What Constitutes a Proper Warm Up for a Race? (with Video)

A while back, I talked about the importance of a warm up before running a race.

But what exactly constitutes a proper warm up? Because at a lot of races I see people that think they are doing the right things to get themselves ready for the race, when that actually is not the case at all.

A Proper Warm Up Should…

  • Increase Your Heart Rate. If you’re going to want to run hard from the start of the race, no matter the distance, having your heart already thumping is a good thing. You’ll place less strain on your ticker if you bring your heart rate up a little bit before the race starts.
  • Loosen Your Muscles/Tendons. Cold muscles don’t work as well as warm ones. That’s just a fact. Cold muscles don’t produce as much force (so you won’t be able to run as fast) and are more likely to strain/tear (increased risk of injury) than warm muscles.
  • Move Your Joints Through a Full Range of Motion. The harder you’re going to run, the more motion you’re going to need in your hips, knees, and ankles.

The Most Common Mistake

If I had a dollar from every person I’ve seen before a race performing static stretches on their muscles, I wouldn’t be a millionaire but I’d definitely have a lot more cushion in my bank account.

Y’all, don’t hold your stretches before a race/hard workout!

This will actually decrease your performance, by decreasing the amount of elasticity in your muscles.

If you hold those stretches before a race, you’re decreasing the amount of force those muscles are able to exert (in the short term) which is going to result in you not be able to run as fast.

Yes, stretching is important. Just save it for after the race.

What are Your Thoughts on Warming Up Before a Race? Do You Have a Routine that You Follow? Share it Below!

Breaking Through a Training Plateau (with Video)

If you run long enough, you’re almost destined to endure a training plateau or two along the way.

If you’re not familiar with that terminology, basically a training plateau is when you’ve been training just like always but you no longer seem to be making any progress.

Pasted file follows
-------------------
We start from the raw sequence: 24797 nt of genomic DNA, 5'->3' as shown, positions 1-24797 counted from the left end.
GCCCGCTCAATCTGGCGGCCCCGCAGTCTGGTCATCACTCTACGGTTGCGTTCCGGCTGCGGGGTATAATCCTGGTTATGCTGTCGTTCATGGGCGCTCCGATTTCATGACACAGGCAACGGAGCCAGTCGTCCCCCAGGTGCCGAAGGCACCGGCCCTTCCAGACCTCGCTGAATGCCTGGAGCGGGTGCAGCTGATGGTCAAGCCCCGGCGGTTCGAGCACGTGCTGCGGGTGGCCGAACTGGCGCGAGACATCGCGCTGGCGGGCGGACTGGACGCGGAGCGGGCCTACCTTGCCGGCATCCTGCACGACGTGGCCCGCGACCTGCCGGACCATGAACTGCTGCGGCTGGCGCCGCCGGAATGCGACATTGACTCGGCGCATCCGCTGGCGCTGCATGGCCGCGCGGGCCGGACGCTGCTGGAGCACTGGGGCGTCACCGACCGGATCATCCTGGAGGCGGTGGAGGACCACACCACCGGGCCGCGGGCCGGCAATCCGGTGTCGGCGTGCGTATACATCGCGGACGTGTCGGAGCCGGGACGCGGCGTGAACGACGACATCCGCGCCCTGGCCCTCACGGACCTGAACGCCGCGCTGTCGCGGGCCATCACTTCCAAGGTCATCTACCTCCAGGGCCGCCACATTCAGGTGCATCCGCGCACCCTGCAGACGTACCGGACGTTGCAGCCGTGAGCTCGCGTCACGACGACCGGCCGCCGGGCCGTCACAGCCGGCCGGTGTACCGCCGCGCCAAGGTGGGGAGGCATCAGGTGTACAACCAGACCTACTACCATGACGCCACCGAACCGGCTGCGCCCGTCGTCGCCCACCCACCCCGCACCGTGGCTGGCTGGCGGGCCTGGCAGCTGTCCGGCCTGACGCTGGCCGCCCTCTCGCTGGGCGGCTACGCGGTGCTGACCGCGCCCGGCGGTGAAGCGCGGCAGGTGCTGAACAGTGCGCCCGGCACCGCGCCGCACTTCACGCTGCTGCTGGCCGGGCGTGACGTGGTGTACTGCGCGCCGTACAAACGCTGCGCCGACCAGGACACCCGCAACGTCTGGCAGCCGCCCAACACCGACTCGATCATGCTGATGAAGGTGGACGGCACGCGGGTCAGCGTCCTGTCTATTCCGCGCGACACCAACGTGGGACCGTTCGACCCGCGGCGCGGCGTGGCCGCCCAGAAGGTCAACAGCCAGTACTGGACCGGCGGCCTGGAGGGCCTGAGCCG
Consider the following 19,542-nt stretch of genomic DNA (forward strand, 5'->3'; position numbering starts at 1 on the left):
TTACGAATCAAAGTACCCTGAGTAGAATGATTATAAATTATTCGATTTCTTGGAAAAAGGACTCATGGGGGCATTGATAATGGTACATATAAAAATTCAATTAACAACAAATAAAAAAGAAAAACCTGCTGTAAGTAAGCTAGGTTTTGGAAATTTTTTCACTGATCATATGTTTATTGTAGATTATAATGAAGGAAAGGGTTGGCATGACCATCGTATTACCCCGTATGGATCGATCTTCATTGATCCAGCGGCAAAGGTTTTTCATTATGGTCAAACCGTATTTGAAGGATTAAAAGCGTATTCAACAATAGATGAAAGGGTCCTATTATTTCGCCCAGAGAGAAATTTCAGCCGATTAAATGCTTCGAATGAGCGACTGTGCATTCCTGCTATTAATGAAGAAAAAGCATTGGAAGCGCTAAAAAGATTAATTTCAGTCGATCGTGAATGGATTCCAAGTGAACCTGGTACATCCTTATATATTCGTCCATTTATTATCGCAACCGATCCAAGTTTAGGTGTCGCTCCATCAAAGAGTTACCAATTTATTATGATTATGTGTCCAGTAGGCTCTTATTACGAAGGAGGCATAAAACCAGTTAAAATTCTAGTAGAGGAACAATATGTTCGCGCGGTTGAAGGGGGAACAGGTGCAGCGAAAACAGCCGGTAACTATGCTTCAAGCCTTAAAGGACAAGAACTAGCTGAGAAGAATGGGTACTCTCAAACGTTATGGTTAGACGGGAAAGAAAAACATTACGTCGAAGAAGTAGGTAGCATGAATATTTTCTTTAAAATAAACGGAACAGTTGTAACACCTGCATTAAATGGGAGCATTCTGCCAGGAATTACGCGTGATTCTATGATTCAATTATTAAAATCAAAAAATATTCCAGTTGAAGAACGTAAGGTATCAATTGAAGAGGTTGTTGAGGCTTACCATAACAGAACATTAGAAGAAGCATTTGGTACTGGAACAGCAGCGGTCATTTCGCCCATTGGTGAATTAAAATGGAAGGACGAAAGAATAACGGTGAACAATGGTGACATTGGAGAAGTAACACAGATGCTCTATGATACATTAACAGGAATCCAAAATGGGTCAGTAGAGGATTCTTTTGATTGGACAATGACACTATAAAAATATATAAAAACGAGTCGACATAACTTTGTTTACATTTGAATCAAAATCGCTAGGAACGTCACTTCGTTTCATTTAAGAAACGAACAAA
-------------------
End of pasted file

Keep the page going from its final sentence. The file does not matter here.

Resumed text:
Needless to say, finding yourself on a plateau can be frustrating as hell.

So what can you do to break through a training plateau and get back to making progress toward your running goals?

That’s what I’m talking about in today’s video.

What Causes a Training Plateau?

In most cases, training plateaus are a result in continuing to do the same types of workouts over an extended period of time. And what happens is that you body adapts to the demands you are placing on it and what was once difficult/different is no longer taxing or exotic.

Basically, you stop challenging your body with harder workouts and your body stops making progress towards running faster/farther.

And since your progress levels off, it’s said that you’ve plateaued.

Get Off of the Plateau!

Need some suggestions for getting off of your training plateau and getting back to making progress towards your goals?

Press play, and I’ll show you the way!

Have You Been Stuck on a Training Plateau Before?

How Did You Get Off of It and Get Back to Making Progress on Your Running Goals?

Running and Lower Back Pain: Are They Related? (with Video)

Lots of people, runners and non-runners alike, deal with back pain on a daily basis.

And for some runners, running can actually make their back pain worse!

In today’s video, I’m talking about why running can be hard on your back and offering a suggestion or two to help you ease your back pain while continuing to run.

Have You Ever Dealt With Lower Back Pain? How Did You Find Relief?

A Strength Training Routine for Runners: Feb/Mar 2016

How have you been doing with your strength training?

Let’s be honest, it’s easy to get off track when it comes to consistent strength training as runners even though we know how important it can be in terms of avoiding injuries, improving performance, and maintaining overall body functions.

If you need a new routine to get you back in the strength training saddle, or if you just want to add a little spice to your current strength training routine, today’s video will do just that.

I’m switching things up a little bit this go round. Gone is the idea of doing 2-3 sets of the circuit of exercises.

Instead, we will be doing a certain number of reps of each exercise, resting as needed, before moving on to the next exercise on the list. Once you finish the last exercise, you’re set for the day.

Sounds easy enough, right?


Enter your info below, and I’ll send you the PDF guide outlining the Feb/Mar 2016 strength training routine ASAP.

Have You Done this Type of Workout Before? What are Your Thoughts?

The Key to Becoming a Successful Runner (with Video)

What does it take to be a successful runner?

First and foremost, you should probably define what a successful runner means to you.

  • It could be running a certain distance.
  • It could mean surpassing a certain time goal in a particular event.
  • It could mean staying injury free for years on end.

Honestly, there is no limit to possible the possible definitions of a successful runner but one thing is certain: there are no shortcuts to success.

If you want to be successful, in running or in anything else in life, I’m sharing “the secret” that separates the success stories from the wannabes in today’s video.

You’re welcome.